"The Mission"

Aircraft s/n 42-97457 "Straight Shot's" last mission, February 25th 1944

This is part of a letter written by Richard Cooke, (b) bombardier on "Straight Shot", and sent to his mother after release from a German prison camp. The letter describes the crew's capture, transport and treatment by their captors.

Capture and Transport

Our crew from the 457 Bomb Group was shot down February 25, 1944 near Landau, Germany, approximately 1445 GCT. I was captured immediately after landing by enraged civilians, who prepared to hang me before German soldiers intervened. I was taken by motorcycle to a neighborhood town, where, after having wounds treated, was locked in a cold, damp cell made of cement where the sturdy steel bars cast shadows dark on the boards serving as a bed.

At 1600 GCT, Feb. 26th, I was taken from the cell and marched with approximately 57 other prisoners to a railroad station, where we met Archie Bower (p) for the first time since being shot down. We boarded a train for Frankfurt and rode until detrained and rushed into an abandoned subway during an air raid. We were held there from 2000 until 2400 GCT in a freezing room. The suffering of Archie Bower (p), Joe Snyder (wg), and the other seriously wounded was intense.

We were taken on a midnight train to Frankfurt where the wounded were taken to the local Red Cross and the rest of the 51 packed into a small room 12' x14' - utterly devoid of sleeping facilities or even room to lie down.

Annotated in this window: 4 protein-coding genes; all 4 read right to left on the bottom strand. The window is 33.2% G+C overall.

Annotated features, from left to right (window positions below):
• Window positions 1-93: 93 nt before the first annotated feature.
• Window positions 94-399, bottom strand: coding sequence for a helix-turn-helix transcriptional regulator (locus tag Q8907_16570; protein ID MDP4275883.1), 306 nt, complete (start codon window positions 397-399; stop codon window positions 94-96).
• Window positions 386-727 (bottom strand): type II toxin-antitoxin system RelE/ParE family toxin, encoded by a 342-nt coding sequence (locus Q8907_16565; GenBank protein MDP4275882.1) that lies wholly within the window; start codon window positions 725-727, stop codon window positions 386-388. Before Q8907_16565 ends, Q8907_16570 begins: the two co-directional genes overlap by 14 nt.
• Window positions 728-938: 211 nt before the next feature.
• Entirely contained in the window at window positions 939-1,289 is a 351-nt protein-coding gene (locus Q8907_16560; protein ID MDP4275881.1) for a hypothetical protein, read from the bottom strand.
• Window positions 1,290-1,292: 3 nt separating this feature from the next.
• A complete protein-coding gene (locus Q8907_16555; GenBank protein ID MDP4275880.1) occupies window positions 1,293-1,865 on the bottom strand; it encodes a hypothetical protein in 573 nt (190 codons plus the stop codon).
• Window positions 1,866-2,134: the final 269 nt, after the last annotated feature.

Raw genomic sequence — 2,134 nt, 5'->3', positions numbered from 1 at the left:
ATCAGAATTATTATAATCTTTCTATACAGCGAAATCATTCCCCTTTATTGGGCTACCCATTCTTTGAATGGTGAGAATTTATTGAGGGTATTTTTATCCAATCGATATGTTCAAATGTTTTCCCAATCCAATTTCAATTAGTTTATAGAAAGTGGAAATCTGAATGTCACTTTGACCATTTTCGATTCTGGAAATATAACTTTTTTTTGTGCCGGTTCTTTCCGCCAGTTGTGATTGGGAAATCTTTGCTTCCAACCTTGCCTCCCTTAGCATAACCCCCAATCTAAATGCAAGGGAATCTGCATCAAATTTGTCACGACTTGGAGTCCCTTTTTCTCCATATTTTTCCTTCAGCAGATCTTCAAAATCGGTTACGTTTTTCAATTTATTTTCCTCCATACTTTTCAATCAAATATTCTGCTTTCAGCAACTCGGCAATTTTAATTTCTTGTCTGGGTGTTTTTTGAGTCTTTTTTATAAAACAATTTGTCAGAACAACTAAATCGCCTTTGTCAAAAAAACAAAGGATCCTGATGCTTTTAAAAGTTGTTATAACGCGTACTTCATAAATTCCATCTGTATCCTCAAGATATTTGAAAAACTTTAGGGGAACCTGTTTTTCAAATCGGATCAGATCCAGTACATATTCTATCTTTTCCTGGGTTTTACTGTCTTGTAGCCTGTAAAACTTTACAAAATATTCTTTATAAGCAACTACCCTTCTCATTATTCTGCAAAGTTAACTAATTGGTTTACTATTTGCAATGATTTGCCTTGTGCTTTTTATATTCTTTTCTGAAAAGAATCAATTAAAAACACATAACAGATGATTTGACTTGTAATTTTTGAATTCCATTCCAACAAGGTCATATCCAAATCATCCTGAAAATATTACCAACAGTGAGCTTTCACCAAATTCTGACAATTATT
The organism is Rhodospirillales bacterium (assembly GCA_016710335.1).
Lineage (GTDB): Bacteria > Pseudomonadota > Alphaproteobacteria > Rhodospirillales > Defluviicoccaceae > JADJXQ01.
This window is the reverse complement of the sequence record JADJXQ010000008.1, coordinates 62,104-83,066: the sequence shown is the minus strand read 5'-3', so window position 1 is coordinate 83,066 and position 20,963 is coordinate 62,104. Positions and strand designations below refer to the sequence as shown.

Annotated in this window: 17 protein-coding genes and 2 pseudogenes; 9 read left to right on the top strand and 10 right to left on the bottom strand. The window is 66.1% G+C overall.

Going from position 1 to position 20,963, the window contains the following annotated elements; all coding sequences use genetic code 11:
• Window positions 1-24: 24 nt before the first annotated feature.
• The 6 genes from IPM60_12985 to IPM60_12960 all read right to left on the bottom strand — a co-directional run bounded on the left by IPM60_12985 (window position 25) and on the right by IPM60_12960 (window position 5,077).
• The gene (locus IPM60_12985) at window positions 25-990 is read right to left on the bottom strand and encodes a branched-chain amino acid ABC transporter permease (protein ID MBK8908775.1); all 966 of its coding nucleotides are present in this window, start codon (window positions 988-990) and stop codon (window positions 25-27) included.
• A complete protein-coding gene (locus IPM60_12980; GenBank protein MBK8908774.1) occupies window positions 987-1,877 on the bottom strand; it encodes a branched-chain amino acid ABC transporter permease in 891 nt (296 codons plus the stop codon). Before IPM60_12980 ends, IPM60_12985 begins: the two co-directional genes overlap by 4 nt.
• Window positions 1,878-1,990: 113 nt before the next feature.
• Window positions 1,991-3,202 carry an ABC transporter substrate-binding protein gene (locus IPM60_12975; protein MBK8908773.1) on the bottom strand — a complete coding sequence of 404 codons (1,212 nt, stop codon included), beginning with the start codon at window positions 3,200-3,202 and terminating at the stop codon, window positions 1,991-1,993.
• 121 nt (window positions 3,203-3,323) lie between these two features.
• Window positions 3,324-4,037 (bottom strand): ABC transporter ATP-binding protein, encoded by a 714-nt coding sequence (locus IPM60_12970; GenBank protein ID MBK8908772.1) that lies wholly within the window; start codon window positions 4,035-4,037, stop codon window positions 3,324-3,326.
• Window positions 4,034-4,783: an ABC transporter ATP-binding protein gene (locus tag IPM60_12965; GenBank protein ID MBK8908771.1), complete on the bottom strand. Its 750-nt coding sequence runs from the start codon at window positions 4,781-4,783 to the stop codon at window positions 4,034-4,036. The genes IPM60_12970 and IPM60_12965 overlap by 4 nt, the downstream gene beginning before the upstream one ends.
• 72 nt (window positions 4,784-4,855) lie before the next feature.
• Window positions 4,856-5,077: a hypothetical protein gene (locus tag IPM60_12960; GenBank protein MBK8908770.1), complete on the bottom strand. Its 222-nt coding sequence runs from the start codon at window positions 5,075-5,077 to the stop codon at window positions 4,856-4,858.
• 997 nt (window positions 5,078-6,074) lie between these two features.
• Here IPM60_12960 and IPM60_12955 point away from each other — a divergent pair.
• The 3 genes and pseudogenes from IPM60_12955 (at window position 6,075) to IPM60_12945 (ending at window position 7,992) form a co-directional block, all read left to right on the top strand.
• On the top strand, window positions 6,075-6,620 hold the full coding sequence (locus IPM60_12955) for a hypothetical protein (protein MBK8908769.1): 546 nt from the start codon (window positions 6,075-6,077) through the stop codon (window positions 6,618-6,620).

The following morning we were marched to the interrogation center at Dulag Luft for questioning. There we were separated from Bower (p) and Joe Snyder (wg). We were marched into an abandoned building and given our meal of 2 slices of black bread and coffee (ersatz). Then spent another sleepless night.

The next morning we were taken to the main prison section of the Dulag Luft (a POW camp for airmen) and that night of Feb. 28 had our first meal in three days. It was here that the Red Cross provided me with the first card which I wrote home, telling of my capture. We stayed there until Mar. 2nd when we were loaded onto 40 & 8 s (train freight cars) -- 22 men to a half car, the other half being occupied by German guards. Then after a very trying ride of 4 days and 4 nights, we finally arrived at Stalag Luft I.

Written in 1945 by Richard Cooke, bombardier of "Straight Shot".

Lest we forget